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Prenatal stress, fetal imprinting and immunity

Abstract : A comprehensive number of epidemiological and animal studies suggests that prenatal and early life events are important determinants for disorders later in life. Among them, prenatal stress (i.e. stress experienced by the pregnant mother with impact on the fetal ontogeny) has programming effects on the hypothalamic-pituitary-adrenocortical axis, brain neurotransmitter systems and cognitive abilities of the offspring. This review focuses on the impact of maternal stress during gestation on the immune function in the offspring. It compares results from different animal species and highlights potential mechanisms for the immune effects of prenatal stress, including maternal glucocorticoids and placental functions. The existence of possible windows of increased vulnerability of the immune system to prenatal stress during gestation is discussed. Several gaps in the present knowledge are pointed out, especially concerning the time when prenatal stress effects are expressed during postnatal life, why this expression is delayed after birth and whether prenatal stress predisposes to immune-related pathologies later in life. (C) 2007 Elsevier Inc. All rights reserved.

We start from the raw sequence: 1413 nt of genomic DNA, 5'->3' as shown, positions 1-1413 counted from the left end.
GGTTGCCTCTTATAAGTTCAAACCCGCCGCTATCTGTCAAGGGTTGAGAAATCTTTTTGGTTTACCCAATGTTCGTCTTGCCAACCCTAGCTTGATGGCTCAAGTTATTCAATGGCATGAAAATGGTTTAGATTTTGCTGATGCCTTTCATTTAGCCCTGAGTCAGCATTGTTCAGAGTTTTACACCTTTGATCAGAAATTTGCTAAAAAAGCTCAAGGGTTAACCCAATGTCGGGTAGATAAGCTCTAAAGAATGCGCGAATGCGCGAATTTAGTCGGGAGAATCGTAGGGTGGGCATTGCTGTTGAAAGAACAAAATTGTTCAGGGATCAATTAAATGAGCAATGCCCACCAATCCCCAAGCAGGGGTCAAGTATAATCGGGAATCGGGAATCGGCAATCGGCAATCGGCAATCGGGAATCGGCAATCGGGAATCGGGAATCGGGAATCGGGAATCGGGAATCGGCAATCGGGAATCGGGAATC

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Elodie Merlot, David Couret, Wilfred Otten. Prenatal stress, fetal imprinting and immunity. Brain, Behavior, and Immunity, Elsevier, 2008, 22 (1), pp.42-51. ⟨10.1016/j.bbi.2007.05.007⟩. ⟨hal-02663873⟩

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